I’m retired – How can an MBA benefit me?Chen Wan Lim
Lifelong learning has been broadly defined by the Institute of Education Sciences as “ongoing, voluntary, and self-motivated”. Typically, the average age for MBA candidates globally is between 30-40 years old as reported by multiple universities. As for more senior applicants in their 40s and possibly 50s, the motivation for pursuing an MBA is largely to further enhance their executive managerial skills and to broaden their professional network for the value of lifelong learning. However, for MBA candidates who are nearing or even post-retirement, how can two years of effort pursuing an MBA be of benefit? Here are some ways how an MBA degree can benefit retirees and why MBA is important and main reasons to study MBA:
1. Keeping the mind sharp
Although the motivation for pursuing an MBA might differ between a 30-year old and a 60-year old, actively participating in course works and lecture series will keep the mind sharp and focus. According to Harvard Medical School, a higher level of education is associated with better mental functioning in old age. Experts think that advanced education may help keep memory strong by getting a person into the habit of being mentally active.
2. Keeping socially engaged
According to the Centre for Advancing Health, elderly people who are socially active and maintain or increase their interactions with others as they age have a slower progression of health declines than elderly people who become less socially engaged over time. This is because socially engaged older people may be more motivated to maintain their health than their less-engaged peers and elders who are more socially active may have access to better health information than their less-engaged peers. Therefore, actively participating in an MBA programme will allow for the opportunity to have intellectual interaction and engagements with class peers.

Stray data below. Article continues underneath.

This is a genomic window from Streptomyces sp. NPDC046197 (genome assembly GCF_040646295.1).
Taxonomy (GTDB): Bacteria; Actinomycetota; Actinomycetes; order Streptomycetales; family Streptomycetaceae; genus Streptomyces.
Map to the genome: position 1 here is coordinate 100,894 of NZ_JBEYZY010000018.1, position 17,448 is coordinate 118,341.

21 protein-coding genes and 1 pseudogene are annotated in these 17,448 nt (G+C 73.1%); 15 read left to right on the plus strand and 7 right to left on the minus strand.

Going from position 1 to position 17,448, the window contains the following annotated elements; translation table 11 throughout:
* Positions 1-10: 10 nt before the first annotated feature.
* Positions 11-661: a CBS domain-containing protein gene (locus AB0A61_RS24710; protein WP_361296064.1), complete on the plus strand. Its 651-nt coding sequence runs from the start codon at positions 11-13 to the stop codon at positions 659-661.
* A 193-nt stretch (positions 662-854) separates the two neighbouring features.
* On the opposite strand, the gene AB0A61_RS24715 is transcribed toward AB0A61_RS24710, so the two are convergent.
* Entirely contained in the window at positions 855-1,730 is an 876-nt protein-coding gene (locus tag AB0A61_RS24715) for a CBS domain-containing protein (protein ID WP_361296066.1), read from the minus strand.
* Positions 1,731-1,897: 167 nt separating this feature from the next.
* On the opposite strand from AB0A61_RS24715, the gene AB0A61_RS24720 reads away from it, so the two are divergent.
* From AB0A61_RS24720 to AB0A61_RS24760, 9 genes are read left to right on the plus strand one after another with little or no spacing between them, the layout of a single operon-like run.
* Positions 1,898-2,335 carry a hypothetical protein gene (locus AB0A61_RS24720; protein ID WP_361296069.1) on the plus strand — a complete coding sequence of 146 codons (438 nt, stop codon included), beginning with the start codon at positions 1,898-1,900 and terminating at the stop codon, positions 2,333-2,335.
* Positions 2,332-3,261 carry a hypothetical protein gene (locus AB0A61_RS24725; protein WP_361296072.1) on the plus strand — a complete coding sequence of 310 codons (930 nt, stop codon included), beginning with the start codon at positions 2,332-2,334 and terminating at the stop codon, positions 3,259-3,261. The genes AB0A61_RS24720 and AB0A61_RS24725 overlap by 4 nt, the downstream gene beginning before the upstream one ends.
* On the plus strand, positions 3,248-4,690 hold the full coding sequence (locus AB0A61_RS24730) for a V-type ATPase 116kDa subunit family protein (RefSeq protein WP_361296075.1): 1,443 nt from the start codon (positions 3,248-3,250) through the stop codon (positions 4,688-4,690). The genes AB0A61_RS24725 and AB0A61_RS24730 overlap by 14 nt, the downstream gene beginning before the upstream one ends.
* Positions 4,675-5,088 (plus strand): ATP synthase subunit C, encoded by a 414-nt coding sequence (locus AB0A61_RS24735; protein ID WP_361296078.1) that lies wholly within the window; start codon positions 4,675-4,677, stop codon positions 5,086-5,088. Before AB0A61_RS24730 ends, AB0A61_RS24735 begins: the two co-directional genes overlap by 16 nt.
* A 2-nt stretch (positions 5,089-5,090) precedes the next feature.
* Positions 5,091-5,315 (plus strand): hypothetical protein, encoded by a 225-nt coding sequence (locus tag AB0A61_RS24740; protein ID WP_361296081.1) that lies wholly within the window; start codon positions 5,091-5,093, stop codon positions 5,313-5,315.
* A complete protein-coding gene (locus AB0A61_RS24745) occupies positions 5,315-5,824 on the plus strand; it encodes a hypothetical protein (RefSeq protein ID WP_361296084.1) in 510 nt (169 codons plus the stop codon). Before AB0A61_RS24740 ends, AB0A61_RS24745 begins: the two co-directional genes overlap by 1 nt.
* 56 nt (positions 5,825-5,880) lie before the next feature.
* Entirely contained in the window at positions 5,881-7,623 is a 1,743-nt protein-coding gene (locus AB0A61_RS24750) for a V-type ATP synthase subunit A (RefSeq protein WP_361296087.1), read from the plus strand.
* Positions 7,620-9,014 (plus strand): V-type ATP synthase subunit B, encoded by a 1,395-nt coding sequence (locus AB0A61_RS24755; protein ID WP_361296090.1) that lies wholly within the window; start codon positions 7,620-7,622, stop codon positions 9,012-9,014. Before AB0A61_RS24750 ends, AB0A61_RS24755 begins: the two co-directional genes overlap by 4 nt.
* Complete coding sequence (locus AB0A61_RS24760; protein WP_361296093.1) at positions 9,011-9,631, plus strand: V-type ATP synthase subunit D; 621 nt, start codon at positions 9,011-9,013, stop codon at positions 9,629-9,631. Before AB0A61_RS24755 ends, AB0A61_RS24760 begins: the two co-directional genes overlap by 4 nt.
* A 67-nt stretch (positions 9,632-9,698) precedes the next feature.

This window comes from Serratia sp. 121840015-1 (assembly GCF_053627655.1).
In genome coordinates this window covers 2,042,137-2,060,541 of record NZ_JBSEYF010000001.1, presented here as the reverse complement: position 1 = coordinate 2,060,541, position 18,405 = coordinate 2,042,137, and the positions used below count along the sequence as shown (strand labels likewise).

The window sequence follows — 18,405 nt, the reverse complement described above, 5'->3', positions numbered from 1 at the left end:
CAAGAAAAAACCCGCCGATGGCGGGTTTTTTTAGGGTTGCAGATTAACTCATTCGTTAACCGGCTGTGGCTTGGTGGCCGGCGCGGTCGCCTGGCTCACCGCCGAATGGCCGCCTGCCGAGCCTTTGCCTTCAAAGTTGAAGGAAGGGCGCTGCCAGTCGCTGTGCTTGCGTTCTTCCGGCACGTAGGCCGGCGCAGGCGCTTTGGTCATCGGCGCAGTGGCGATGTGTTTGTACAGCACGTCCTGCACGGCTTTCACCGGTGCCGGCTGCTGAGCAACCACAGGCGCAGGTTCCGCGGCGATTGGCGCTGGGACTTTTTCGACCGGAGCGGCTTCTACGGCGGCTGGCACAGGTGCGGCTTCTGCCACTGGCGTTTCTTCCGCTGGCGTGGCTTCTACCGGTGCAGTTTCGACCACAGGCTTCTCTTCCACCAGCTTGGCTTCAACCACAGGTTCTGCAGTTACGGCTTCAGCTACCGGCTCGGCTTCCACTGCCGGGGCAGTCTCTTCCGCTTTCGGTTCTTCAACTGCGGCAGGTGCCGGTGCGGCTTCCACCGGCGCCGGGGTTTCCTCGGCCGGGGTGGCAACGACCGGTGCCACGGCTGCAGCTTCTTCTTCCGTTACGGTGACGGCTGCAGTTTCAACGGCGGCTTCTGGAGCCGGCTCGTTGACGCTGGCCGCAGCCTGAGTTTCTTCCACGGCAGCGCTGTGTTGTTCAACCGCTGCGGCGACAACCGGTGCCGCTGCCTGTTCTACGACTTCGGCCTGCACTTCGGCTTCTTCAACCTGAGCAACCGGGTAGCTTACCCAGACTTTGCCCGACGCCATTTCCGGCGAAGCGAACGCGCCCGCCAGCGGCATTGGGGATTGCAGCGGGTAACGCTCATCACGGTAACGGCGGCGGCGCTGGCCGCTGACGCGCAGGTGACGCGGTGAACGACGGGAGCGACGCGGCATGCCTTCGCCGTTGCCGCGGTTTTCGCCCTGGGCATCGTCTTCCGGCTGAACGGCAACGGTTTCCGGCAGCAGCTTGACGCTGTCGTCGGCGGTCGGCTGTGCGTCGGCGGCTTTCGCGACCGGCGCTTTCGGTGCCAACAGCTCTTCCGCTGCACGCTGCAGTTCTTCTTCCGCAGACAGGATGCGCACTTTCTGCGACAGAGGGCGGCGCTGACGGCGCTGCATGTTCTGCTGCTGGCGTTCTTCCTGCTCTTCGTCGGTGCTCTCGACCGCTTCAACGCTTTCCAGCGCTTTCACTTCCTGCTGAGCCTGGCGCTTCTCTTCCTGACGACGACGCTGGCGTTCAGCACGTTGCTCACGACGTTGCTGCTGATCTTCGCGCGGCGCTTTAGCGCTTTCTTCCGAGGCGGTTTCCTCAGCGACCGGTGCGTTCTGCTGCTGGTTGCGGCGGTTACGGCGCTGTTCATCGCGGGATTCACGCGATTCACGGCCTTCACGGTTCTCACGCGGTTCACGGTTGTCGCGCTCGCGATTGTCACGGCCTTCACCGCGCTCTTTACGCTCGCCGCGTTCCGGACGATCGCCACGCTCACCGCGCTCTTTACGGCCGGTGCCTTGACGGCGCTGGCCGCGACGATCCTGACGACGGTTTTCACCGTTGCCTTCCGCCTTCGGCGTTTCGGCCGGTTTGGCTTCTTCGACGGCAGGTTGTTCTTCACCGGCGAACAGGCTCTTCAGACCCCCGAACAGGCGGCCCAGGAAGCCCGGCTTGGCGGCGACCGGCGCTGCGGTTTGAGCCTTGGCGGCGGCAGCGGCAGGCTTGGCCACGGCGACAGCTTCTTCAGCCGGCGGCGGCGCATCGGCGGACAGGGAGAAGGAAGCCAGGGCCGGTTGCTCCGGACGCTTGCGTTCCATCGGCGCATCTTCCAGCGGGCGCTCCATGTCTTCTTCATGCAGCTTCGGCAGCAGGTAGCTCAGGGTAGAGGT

3. Education opens the mind
The common saying that goes around is, ‘travelling opens your eyes and your mind’. Education also opens one’s eyes and mind. An MBA programme is all about interaction, case study discussions, debates and always trying to find multiple solutions to multiple problems. Actively participating in classroom discussion allow for candidates to access new ideas and new ways of thinking, just like how traveling does. The plus point about MBA courses is that candidates come from all educational backgrounds, different work experiences and possibly, different nationalities.
4. Self-fulfilment during retirement
Dave Bernard, author of “I Want To Retire! Essential Considerations for the Retiree to Be” noted that people often lose a piece of their identity once they retire. Hence, the struggle is to come up with a new reason to start the day and to be occupied with something that provides self-fulfillment during retirement. This is how pursuing an MBA can help. Two years of intense classroom, course works and discussion may provide retirees with a new purpose to complete the course and to successfully attain an MBA degree by the end of the day.
There are other beneficial reasons as to how pursuing an MBA can benefit retirees such as making new friends and creating a valuable relationship, increasing knowledge and wisdom and generally, just to do something useful for the happy retirement. But the real bonus for pursuing an MBA for retirees is to essentially get a sense of achievement and to continuously benefit the community with their vast knowledge and experience eventhough at early retirement.